Building Energy Resilience

Ideas to fuel a sustainable built environment

Eveline Killian


Recent posts by Eveline Killian

4 min read

Saving New York City from Rising Sea Levels

By Eveline Killian on Oct 26, 2016 12:00:00 PM

I fell asleep to a TED Talk while visiting New York City the other night, but a startling statement brought me back to consciousness.  New studies predict the oceans could rise by close to two meters (more than six feet) by the end of the century.  That’s double original estimates and only 83 years from now - in our kids’ or at least our grandkids’ lifetimes!

Topics: Sustainability Public Policy
3 min read

Impact of Energy Efficiency on the Electric Grid

By Eveline Killian on Sep 14, 2016 3:00:00 PM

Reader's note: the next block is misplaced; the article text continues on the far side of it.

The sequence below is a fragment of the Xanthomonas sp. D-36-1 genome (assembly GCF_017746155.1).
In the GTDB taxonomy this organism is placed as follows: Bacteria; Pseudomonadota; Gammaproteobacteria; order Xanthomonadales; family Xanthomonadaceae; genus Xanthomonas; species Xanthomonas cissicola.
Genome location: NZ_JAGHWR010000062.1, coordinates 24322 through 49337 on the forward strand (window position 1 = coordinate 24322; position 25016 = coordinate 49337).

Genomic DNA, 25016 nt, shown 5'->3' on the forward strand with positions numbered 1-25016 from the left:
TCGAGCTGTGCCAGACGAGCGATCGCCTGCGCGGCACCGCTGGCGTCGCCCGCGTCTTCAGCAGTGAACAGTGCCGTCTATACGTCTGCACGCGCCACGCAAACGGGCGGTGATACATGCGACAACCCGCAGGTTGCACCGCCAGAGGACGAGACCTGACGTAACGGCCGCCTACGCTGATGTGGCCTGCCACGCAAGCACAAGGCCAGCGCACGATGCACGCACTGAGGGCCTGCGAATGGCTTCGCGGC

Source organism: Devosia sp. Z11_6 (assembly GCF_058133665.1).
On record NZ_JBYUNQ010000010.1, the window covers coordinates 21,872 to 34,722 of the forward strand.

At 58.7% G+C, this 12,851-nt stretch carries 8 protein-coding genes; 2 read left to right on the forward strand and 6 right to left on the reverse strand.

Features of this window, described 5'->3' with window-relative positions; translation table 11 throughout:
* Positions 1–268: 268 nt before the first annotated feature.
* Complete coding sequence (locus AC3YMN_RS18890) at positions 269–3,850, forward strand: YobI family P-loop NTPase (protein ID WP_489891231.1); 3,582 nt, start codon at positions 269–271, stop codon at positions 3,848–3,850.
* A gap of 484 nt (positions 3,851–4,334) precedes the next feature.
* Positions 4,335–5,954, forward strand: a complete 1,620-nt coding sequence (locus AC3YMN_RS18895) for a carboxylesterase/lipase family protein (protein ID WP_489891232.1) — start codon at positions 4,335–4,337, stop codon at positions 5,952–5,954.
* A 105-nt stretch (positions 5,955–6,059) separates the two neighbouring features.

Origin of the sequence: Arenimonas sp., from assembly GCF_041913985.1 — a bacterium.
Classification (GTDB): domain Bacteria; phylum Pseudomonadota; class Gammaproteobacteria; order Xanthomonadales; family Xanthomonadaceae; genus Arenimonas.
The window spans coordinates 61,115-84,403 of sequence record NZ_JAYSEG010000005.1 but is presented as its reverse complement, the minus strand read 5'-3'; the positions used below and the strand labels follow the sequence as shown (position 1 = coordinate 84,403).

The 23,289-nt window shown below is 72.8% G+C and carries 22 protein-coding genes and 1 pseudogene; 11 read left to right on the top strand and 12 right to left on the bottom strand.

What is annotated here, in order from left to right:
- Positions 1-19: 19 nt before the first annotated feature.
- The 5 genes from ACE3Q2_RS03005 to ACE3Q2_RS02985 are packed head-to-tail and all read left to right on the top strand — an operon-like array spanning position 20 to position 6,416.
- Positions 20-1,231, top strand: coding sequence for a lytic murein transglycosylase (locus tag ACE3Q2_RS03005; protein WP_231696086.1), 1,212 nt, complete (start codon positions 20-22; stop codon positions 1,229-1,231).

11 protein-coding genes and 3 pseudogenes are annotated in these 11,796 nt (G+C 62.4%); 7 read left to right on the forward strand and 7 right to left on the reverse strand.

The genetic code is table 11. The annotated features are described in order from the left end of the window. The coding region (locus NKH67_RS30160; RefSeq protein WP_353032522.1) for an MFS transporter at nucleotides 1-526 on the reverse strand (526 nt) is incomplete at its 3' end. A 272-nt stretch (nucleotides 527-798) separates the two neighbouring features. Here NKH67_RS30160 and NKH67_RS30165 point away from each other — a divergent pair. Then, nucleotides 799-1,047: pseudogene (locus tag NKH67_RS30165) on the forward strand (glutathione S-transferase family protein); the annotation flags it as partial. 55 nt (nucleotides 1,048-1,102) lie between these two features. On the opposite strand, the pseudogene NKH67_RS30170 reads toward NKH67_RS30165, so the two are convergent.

For more than a decade, Vermont has been contributing energy efficiency to the New England electricity grid in the Forward Capacity Market (FCM).  As a consumer, whether business or residential customer, we think of efficiency improvements as a personal gain, reducing our overhead costs, improving our building’s performance and helping our own pocketbook. Seldom do we think about the impact of energy efficiency on the electric grid, where it actually has a trickle-up impact of our actions onto the bigger picture.  But energy efficiency is part of the “supply” for the grid, just like oil, natural gas, solar and other sources.  Ben Fowler’s post last month showed a graph of the Generation Fuel Mix of the Philadelphia electric utility.  What that doesn’t show is how much is taken off the grid by energy efficiency projects. States take this unrequired energy into account in planning of future energy and infrastructure needs. This has led to avoiding building or expanding substations, transmission lines, and power plants.